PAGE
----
Consider flashing to be the physical display of strong emotion -- anything from the "I want to kill you" vibes of an angry or aggressive bird to the "Hey there, cutie" of an infatuated bird.
You might consider getting a copy of Sally Blanchard's "The Beak Book" (CompanionParrot.com, $20) to learn about how to read your pet better as well as how to work with her to modify her biting behavior. -- Gina Spadafori
(Do you have a pet question? Send it to email@example.com.)
ABOUT PET CONNECTION
Pet Connection is produced by a team of pet-care experts headed by "Good Morning America" veterinarian Dr. Marty Becker and award-winning journalist Gina Spadafori. The two are also the authors of several best-selling pet-care books.
On PetConnection.com there's more information on pets and their care, reviews of products, books and "dog cars," and a weekly drawing for pet-care prizes. Contact Pet Connection in care of this newspaper by sending e-mail to firstname.lastname@example.org or visiting PetConnection.com.
Birds seeing vets a lot more often
-- Among bird-owning households, 13.9 percent had at least one visit to the veterinarian in 2006, an increase of 18.8 percent since 2001, reports Veterinary Forum.
-- What makes for effective political slang? Legendary language guru William Safire has written "Safire's Political Dictionary" (Oxford University Press, $23). Safire told Newsweek that memorable phrases are often borrowed from zoology ("doves and hawks," "lame duck") and horse racing ("running mate," "shoo-in").
-- Although cats in Los Angeles police stations don't wear badges, they're on patrol against rodents. According to the Los Angeles Times, these furry exterminators are too wild to be house pets, and they don't generally kill the rodents. Seems just leaving their scent while on patrol is enough to make the bad guys go away. If only police work could be that easy!
-- The American Kennel Club's Canine Health Foundation has been working with scientists at the University of Pennsylvania to determine the long-term health impact of search-and-rescue dogs following terrorist attacks on the World Trade Center and the Pentagon. Led by Dr. Cynthia Otto, the scientists have been monitoring the health and behavior of 97 search-and-rescue dogs. As reported in the Journal of the American Veterinary Medical Association, no clinically obvious differences have been observed between the dogs and a control group of 44 non-deployed dogs. The proportion of deceased deployed dogs to deceased control dogs is not significantly different, nor is the rate of cancer. More information is available on the foundation's Web site (www.akcchf.org). -- Dr. Marty Becker
Brushing can help tame the spring shed
Dogs typically lose their winter coats in the spring, and that means hair everywhere.
The change is most obvious in "double-coated" breeds, such as collies, Samoyeds and malamutes. These breeds carry a protective overcoat of long hair as well as an insulating undercoat that's soft and fuzzy. These breeds lose masses of fur from both of these coats in spring and fall, but the clumps that come out of the undercoat are especially noticeable.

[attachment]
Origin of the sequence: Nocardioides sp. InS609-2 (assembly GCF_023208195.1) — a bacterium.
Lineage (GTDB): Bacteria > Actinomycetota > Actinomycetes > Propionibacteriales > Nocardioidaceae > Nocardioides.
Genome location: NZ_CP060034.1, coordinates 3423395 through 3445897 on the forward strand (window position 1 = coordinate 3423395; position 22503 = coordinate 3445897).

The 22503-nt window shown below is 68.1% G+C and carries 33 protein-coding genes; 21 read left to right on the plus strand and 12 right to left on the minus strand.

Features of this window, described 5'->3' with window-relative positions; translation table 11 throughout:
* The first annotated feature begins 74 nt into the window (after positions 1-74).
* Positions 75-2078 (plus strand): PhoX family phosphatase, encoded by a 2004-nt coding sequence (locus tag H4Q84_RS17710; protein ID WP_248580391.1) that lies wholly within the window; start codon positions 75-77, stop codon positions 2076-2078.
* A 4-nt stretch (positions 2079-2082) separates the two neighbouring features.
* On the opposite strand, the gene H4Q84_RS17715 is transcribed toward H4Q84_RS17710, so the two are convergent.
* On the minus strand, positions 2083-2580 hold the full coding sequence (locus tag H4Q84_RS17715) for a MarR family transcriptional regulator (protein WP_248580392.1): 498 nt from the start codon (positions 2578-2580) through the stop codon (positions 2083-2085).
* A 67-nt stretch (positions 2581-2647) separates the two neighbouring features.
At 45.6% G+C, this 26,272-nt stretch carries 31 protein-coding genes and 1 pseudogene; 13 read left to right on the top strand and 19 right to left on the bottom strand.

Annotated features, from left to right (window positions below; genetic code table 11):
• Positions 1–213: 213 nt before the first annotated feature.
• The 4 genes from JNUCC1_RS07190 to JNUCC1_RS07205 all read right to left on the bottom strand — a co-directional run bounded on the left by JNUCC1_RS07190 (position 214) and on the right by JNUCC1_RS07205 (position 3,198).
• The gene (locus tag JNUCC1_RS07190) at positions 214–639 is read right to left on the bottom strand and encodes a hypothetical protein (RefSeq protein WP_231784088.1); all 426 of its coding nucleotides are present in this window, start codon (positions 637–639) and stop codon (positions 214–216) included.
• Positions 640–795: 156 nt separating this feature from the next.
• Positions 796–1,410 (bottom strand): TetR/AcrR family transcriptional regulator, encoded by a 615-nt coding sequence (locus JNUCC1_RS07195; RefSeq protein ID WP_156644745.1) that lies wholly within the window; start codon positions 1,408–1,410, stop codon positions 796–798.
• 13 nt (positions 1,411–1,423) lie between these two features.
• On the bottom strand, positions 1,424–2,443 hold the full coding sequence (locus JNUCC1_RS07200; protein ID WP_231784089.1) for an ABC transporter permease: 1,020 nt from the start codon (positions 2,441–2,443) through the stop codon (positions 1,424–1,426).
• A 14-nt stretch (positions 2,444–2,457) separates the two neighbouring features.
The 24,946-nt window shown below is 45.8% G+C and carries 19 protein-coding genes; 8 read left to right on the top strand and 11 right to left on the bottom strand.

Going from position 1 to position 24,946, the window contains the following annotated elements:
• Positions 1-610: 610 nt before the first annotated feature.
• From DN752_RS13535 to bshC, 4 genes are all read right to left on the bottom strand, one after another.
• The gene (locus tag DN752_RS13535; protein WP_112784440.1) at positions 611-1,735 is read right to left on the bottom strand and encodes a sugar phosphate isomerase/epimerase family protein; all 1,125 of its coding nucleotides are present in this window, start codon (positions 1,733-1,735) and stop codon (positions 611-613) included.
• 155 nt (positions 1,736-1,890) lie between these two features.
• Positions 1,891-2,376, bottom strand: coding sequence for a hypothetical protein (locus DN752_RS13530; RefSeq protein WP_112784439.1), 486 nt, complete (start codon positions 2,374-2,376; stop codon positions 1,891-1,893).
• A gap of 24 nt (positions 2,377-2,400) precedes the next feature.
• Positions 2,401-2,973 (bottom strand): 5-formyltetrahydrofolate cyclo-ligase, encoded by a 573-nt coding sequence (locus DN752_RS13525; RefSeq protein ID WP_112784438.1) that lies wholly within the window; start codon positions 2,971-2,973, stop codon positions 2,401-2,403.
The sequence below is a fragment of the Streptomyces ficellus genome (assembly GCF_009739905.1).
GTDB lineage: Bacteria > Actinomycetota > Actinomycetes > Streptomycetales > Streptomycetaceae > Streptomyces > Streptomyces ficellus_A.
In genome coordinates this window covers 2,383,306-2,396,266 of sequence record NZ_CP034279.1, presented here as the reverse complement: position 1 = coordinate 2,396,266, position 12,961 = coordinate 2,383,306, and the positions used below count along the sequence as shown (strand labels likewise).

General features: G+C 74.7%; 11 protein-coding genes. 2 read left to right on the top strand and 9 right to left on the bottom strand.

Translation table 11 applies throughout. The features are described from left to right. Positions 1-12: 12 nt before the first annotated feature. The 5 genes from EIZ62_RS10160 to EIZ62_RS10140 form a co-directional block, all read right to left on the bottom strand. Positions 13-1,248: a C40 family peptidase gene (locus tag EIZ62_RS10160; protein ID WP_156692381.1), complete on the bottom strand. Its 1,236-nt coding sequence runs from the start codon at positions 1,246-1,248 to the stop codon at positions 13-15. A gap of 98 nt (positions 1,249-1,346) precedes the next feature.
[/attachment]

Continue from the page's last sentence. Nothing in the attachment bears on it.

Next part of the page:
The amount of shedding varies widely from breed to breed. German shepherds, for example, are prolific year-round shedders, while poodles seem to lose very little fur at all. Shorthaired breeds may shed as much as longhairs, but since the hair these dogs drop is easily overlooked, it may seem as if they are shedding less.
All shedders -- even the heaviest -- can be tamed by a regular and frequent schedule of combing and brushing. After all, the fur you catch on a brush won't end up on your furniture.
If you have a purebred or a dog that has the characteristics of a purebred, seek out breed-specific advice in regard to the proper kind of grooming equipment. The brush that works fine on a close-cropped poodle may not make much headway in the thick mane of a full-coated Alaskan malamute at the height of a seasonal shed.
Shedding is normal, but some heavy shedding can be a sign of health problems. Skin allergies and skin parasites may trigger shedding, and poor nutrition or other health problems can also be a cause of coat problems.
Become familiar with your pet's normal pattern of shedding. Ask your veterinarian for advice if your pet's coat condition seems too dull, or if you notice excessive hair loss or bare patches. -- Gina Spadafori
PETS BY THE NUMBERS
Cat allergy attacks
Dogs seem to suffer more from allergies than cats do. That doesn't mean things don't get under the feline skin, though. According to claims made to the Veterinary Pet Insurance Co. in 2007, the top allergy-related problems for cats were:
1. Skin allergies, generalized
2. Ear infections
3. Eye allergies/conjunctivitis
5. Skin allergies, limited
ON GOOD BEHAVIOR
Calming cat can minimize marking
While nations use flags to claim their lands, cats unfortunately tend to spray urine or leave feces instead. Such actions can quickly leave them looking for new territory in the least-tolerant of pet-owning homes.
Cats also mark territory by scratching and rubbing their cheeks against objects. Deal with territory-crazy cats by minimizing the need to spray and by channeling their marking behavior toward more acceptable actions and targets.
Encourage acceptable marking by providing plenty of tall scratching posts and cat trees and by praising cheek rubbing. Feliway, a pheromone-based product, may help to calm the competitive stress that leads to marking. When the competition is the neighbor's cat outside, close the blinds or keep cats out of rooms that allow them to see their rivals.
(Animal behavior experts Susan and Dr. Roland Tripp are the authors of "On Good Behavior." For more information, visit their Web site at AnimalBehavior.net.)
Pet Connection is produced by a team of team of pet-care experts headed by "Good Morning America" veterinarian Dr. Marty Becker and award-winning journalist Gina Spadafori. The two are also the authors of several best-selling pet-care books. Contact Pet Connection in care of this newspaper, by sending e-mail to email@example.com or by visiting PetConnection.com.
4520 Main St., Kansas City, Mo. 64111; (816) 932-6600